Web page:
Safely home: New Zealand climber Anna Parsons shares story of horror 80ft Yosemite fall


Anna Parsons has a keen love for the outdoors. Last month she suffered severe injuries when she fell 80 feet while climbing at Yosemite National Park in California. Photo / Supplied

A Kiwi student who broke nearly every bone in her body after a nightmare rock climbing fall in California last month has made it home to New Zealand.

Anna Parsons was on the trip of a lifetime with climbing friend Jack Evans when she fell 80 feet (24m) at Yosemite National Park on August 1.

The 21-year-old broke her neck, spine, pelvis, ribs and feet. Her left foot was beyond repair and was amputated shortly after the accident.

Following more than six weeks in US hospitals and rehab facilities, Parsons arrived back in the country on Thursday via a direct flight from San Francisco, before being transferred to Christchurch on a medical aircraft.

She expects to be at Burwood Hospital for up to six weeks while her body heals, and is hoping to be fitted with a prosthetic foot in the coming weeks.

Anna Parsons lost her foot following the accident and faces a long road to recovery, but says her body is healing fast. Photo / Supplied
Anna Parsons lost her foot following the accident and faces a long road to recovery, but says her body is healing fast. Photo / Supplied

Speaking from Christchurch, Parsons said the past month had been full of ups and downs, but she was coming to terms with what had happened.

“I’ve had some moments of realisation of my situation which have brought a few tears.

“Mourning the loss of the dream that I had, that everything would just be a bit different, and a bit harder, I suppose.”

Parsons is getting around with the help of a wheelchair and is wearing a neck and back brace for extra support.

She said it was a “miracle” she survived the fall, and can remember the moment it happened, having remained conscious throughout the ordeal.

“It was a little bit overcast and it rained a little bit before we started, but it wasn’t heavy. Just a little spatter,” she said.

“It [the climb] was fully within my capabilities. We would rate it like a 14 in New Zealand, so I was pretty confident because I can climb 20.”

Parsons, a third-year marine biology student, was en route to Canada to complete her studies, but had stopped off in the United States along with Evans to realise her dream of climbing at Yosemite.

Parsons is happy to be re-united with family in Christchurch, and will be staying at Burwood Hospital for up to six weeks. Photo / Supplied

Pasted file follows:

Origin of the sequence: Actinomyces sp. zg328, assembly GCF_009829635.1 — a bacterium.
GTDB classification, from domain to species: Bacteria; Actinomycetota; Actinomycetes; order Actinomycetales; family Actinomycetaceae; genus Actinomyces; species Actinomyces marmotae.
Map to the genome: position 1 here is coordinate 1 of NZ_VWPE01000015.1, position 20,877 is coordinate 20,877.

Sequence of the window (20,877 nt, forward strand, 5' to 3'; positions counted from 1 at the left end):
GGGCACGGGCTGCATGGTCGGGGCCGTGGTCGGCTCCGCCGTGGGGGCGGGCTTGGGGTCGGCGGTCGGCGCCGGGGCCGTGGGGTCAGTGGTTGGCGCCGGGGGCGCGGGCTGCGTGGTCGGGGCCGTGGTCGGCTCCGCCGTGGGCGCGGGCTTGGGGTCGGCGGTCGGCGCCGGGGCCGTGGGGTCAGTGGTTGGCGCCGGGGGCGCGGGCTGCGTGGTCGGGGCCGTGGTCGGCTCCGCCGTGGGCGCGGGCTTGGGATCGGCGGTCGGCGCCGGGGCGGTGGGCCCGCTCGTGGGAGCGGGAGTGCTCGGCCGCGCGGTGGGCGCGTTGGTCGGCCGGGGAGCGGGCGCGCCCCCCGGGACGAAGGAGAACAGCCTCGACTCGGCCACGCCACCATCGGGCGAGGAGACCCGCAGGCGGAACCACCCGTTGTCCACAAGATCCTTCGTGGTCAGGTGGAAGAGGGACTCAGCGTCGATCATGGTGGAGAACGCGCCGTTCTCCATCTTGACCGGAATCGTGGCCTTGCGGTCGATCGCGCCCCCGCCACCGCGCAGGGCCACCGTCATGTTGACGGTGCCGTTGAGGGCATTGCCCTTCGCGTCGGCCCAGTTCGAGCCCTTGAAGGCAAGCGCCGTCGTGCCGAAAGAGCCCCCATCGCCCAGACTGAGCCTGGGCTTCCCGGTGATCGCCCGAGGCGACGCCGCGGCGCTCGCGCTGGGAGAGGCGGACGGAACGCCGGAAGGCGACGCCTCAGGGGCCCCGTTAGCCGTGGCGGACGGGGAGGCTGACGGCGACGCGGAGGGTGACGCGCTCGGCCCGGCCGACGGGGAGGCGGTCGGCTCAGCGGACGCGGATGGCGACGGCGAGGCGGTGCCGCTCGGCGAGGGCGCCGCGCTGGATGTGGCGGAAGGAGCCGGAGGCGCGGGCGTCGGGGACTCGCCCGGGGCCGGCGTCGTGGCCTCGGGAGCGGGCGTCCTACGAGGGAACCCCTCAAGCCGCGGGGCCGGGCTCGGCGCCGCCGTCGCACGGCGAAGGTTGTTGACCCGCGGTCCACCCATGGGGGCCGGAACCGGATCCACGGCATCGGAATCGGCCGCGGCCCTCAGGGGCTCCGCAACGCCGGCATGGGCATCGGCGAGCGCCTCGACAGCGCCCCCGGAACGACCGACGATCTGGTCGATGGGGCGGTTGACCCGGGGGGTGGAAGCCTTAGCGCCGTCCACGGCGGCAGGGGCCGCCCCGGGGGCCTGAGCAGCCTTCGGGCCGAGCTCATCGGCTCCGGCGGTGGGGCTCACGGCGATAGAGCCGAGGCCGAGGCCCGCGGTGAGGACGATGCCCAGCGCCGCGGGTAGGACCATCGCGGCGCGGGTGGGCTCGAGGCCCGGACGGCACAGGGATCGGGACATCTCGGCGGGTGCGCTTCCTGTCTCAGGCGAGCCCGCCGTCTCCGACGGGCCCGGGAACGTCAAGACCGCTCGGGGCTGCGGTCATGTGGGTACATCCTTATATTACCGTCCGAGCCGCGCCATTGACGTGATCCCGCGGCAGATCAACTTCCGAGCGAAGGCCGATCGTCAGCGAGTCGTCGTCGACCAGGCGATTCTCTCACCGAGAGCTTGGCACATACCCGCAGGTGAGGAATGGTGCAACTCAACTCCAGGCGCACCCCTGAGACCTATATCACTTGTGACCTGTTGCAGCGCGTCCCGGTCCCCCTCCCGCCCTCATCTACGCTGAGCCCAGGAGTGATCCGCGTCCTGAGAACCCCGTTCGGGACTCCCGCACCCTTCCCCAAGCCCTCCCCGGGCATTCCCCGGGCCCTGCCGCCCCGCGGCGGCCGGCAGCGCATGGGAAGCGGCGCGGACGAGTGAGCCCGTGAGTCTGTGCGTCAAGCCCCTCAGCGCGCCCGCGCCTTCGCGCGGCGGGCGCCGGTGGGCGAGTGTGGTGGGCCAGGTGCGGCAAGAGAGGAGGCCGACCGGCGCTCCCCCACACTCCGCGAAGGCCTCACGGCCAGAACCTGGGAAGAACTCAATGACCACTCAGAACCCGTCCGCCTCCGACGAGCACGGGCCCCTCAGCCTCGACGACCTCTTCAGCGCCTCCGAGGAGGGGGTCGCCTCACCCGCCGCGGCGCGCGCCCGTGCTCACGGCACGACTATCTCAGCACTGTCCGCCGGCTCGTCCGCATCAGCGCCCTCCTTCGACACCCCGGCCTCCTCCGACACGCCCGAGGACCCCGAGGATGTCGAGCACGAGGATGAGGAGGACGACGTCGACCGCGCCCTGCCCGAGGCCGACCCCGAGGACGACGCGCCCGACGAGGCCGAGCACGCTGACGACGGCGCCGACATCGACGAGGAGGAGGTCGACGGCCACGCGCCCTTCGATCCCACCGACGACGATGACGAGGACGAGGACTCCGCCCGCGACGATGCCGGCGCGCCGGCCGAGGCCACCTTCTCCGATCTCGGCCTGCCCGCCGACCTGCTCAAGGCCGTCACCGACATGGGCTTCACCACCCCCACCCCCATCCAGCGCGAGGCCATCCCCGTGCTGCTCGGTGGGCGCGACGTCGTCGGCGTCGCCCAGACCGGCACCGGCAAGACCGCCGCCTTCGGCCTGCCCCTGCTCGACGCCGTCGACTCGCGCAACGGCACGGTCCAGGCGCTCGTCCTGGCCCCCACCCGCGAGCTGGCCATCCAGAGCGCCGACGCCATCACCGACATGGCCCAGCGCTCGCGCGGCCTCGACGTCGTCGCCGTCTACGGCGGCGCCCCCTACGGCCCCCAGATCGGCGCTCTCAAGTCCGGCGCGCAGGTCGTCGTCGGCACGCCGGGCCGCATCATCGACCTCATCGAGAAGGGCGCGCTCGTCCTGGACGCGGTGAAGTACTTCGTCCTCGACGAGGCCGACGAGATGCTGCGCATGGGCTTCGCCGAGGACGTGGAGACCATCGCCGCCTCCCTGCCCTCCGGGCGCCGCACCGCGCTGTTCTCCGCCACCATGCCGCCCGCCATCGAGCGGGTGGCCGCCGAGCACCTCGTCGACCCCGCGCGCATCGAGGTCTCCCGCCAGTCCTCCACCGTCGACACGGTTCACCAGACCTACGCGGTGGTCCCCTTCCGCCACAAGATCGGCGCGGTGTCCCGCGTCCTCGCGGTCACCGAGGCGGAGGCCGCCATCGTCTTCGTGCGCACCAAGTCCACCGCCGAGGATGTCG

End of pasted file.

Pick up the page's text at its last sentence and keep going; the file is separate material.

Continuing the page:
Parsons is happy to be re-united with family in Christchurch, and will be staying at Burwood Hospital for up to six weeks. Photo / Supplied

She was two days into her North American adventure when the accident happened.

Months of preparation had gone into the trip, including researching climbing routes and scouring maps.

But on the day, Parsons made a misturn at one of the bolts, which forced her on to a more difficult section of the rock face.

After making it across a challenging section where there weren’t many holds, she weighted her foot on a piece of rock.

It was a big move, and one she had to commit to.

“It just didn’t stick after I’d moved on to it. The rope went slack and I remember my ankle popping out and rolling.

The 21-year-old Otago University student is looking forward to getting back into the outdoors once she has recovered from her accident. Photo / Supplied
The 21-year-old Otago University student is looking forward to getting back into the outdoors once she has recovered from her accident. Photo / Supplied

“I remember my harness going tight. I don’t remember hitting the ledge, but I remember looking at my body when I was on it.”

Parsons said she fell about 80 feet, but some of the details following are blurry because of the pain.

She estimated she was lying on the ground for about 20 minutes before being rescued, which involved being rappelled down the rock face in a metal cage and carried to a site where a helicopter could land.

On top of her broken bones, her lung had also been punctured by her rib.

“One minute you’re all good and the dream’s alive, and the next minute you’re in hospital on a whole heap of drugs, and not sure what’s true.”

But Parsons is grateful to be back home with family, and is choosing to stay optimistic despite facing a long road to recovery.

Her body is healing well, and she is hopeful that with the help of a prosthetic foot she can get back to some of the outdoor activities she loves.

“God’s looking out for me because he knows I’m not super patient.”

Added to the stress of Parsons’ accident was the fact her travel insurance only covered part of the medical bill, which was expected to be in excess of $1 million.

A Givealittle page has been set up to help with the cost.

Public Interest Journalism funded through NZ On Air



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